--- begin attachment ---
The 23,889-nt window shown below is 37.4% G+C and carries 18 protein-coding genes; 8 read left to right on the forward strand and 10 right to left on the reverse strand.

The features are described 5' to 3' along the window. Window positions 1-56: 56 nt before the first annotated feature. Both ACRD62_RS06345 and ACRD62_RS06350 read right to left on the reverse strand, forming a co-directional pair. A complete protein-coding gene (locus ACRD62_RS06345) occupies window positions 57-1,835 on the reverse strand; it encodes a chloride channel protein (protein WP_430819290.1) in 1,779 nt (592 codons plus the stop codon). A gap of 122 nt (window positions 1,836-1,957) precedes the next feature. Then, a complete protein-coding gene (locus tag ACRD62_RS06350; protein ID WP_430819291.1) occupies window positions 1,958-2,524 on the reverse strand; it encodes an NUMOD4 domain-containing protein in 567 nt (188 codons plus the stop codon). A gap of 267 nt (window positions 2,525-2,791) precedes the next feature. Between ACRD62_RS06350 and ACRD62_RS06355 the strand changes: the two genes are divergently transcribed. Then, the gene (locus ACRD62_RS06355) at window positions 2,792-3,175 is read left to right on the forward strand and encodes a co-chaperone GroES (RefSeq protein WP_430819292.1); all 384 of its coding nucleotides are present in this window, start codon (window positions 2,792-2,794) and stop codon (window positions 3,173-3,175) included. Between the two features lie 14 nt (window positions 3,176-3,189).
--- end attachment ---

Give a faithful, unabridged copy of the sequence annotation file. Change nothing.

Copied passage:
The 23,889-nt window shown below is 37.4% G+C and carries 18 protein-coding genes; 8 read left to right on the forward strand and 10 right to left on the reverse strand.

The features are described 5' to 3' along the window. Window positions 1-56: 56 nt before the first annotated feature. Both ACRD62_RS06345 and ACRD62_RS06350 read right to left on the reverse strand, forming a co-directional pair. A complete protein-coding gene (locus ACRD62_RS06345) occupies window positions 57-1,835 on the reverse strand; it encodes a chloride channel protein (protein WP_430819290.1) in 1,779 nt (592 codons plus the stop codon). A gap of 122 nt (window positions 1,836-1,957) precedes the next feature. Then, a complete protein-coding gene (locus tag ACRD62_RS06350; protein ID WP_430819291.1) occupies window positions 1,958-2,524 on the reverse strand; it encodes an NUMOD4 domain-containing protein in 567 nt (188 codons plus the stop codon). A gap of 267 nt (window positions 2,525-2,791) precedes the next feature. Between ACRD62_RS06350 and ACRD62_RS06355 the strand changes: the two genes are divergently transcribed. Then, the gene (locus ACRD62_RS06355) at window positions 2,792-3,175 is read left to right on the forward strand and encodes a co-chaperone GroES (RefSeq protein WP_430819292.1); all 384 of its coding nucleotides are present in this window, start codon (window positions 2,792-2,794) and stop codon (window positions 3,173-3,175) included. Between the two features lie 14 nt (window positions 3,176-3,189).